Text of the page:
New glasses, new risks
Wednesday, June 18 2014 | 00 h 00 min | News
Over-aggressive vision correction may increase the risk of falling in older adults, according to Dr. David B. Elliott, who has received the Glenn A. Fry award for a study on the topic.
The researcher conducted a review of studies on the impact of blurred vision and vision correction on the risk of falling in older adults. Poor vision is a significant factor in the risk of falling in older people. Consequently, one would think that getting new glasses would reduce this risk. However, the opposite is often the case.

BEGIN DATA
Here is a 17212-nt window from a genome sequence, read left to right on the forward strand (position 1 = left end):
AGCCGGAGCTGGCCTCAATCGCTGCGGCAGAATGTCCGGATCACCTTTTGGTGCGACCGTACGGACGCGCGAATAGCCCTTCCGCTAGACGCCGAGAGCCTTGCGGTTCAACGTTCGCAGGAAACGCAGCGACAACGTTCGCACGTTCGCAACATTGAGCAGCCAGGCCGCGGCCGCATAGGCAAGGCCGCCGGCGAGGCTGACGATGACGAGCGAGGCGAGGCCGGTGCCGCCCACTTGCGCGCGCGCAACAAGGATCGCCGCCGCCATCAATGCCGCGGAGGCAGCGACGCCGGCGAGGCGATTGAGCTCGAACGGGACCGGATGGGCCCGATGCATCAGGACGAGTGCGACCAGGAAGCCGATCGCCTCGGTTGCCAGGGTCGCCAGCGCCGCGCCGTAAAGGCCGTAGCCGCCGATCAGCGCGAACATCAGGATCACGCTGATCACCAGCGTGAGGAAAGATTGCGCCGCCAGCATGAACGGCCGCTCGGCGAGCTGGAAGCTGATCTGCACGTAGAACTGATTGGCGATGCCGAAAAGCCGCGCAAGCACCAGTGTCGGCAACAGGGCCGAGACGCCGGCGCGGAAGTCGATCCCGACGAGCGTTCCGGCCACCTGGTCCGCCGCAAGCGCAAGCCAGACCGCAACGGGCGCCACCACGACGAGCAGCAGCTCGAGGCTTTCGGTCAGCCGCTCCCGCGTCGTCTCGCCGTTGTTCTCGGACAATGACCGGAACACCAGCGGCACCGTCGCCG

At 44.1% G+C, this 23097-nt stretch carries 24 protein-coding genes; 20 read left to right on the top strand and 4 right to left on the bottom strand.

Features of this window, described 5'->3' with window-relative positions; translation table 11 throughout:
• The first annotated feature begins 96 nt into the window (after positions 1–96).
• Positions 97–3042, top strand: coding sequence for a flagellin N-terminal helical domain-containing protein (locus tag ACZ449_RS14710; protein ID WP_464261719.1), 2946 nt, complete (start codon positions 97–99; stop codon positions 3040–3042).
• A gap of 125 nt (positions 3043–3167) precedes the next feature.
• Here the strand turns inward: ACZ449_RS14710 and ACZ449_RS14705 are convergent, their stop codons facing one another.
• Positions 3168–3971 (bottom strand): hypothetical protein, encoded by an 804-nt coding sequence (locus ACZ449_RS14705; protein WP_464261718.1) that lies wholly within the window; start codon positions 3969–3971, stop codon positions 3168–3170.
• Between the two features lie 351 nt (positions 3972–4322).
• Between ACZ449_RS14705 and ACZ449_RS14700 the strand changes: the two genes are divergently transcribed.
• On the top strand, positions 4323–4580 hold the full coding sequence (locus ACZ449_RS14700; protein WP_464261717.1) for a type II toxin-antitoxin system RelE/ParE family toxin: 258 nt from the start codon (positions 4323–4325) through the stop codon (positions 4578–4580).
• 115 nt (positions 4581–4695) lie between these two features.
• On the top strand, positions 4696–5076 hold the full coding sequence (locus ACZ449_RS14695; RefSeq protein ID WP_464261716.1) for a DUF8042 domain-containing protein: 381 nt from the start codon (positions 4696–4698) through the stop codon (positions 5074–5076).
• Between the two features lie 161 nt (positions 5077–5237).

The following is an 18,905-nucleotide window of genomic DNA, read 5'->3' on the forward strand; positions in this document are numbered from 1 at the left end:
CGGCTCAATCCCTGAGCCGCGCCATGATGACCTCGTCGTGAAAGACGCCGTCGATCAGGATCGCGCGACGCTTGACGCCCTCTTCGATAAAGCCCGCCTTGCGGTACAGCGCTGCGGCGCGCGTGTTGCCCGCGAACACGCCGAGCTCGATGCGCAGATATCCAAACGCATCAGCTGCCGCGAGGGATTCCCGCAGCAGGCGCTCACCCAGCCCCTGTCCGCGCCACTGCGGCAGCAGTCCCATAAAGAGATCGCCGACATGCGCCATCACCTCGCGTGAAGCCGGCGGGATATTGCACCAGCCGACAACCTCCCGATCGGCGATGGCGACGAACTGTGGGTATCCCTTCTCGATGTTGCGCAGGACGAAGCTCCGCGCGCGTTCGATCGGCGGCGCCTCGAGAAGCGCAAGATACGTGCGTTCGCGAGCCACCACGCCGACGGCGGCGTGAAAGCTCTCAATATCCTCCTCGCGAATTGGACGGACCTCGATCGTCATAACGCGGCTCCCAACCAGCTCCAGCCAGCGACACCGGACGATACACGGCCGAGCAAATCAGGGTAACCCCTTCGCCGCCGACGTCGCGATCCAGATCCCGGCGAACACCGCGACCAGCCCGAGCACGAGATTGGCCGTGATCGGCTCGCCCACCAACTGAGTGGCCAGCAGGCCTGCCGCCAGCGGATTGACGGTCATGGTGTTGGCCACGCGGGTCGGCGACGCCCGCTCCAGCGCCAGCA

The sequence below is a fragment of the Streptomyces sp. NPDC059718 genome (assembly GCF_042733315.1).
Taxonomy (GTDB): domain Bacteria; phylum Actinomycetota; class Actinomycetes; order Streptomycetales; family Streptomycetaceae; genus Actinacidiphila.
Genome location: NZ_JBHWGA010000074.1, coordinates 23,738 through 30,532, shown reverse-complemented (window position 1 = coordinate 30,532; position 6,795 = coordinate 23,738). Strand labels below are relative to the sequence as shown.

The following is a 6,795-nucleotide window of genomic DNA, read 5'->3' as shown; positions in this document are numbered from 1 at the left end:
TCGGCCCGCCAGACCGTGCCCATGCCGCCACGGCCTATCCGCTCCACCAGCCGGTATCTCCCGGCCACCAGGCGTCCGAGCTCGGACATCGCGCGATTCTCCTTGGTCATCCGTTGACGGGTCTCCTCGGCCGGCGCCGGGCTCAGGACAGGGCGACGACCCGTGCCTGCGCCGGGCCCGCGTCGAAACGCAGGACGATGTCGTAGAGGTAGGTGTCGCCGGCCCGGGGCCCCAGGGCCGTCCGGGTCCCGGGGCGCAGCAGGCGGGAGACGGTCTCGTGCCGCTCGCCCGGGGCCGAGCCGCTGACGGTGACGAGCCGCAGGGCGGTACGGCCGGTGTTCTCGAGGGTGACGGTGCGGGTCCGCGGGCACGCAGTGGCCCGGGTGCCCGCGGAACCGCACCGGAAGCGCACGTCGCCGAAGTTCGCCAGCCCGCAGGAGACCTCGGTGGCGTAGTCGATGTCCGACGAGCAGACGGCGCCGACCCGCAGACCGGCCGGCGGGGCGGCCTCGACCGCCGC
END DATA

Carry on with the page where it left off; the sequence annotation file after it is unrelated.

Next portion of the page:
In a paper published in Optometry and Vision Science, Dr. Elliott refers to a study showing that older patients getting new glasses with a big change in vision prescription have difficulty adapting and are at risk of falling.
Dr. Elliott suggests that optometrists use a conservative approach when prescribing glasses for older patients and keep the same type of lens that their patients are used to. He also suggests that if a patient simply requests a new frame, without complaining of vision problems, optometrists should follow the clinical maxim that says “If it ain’t broke don’t fix it.”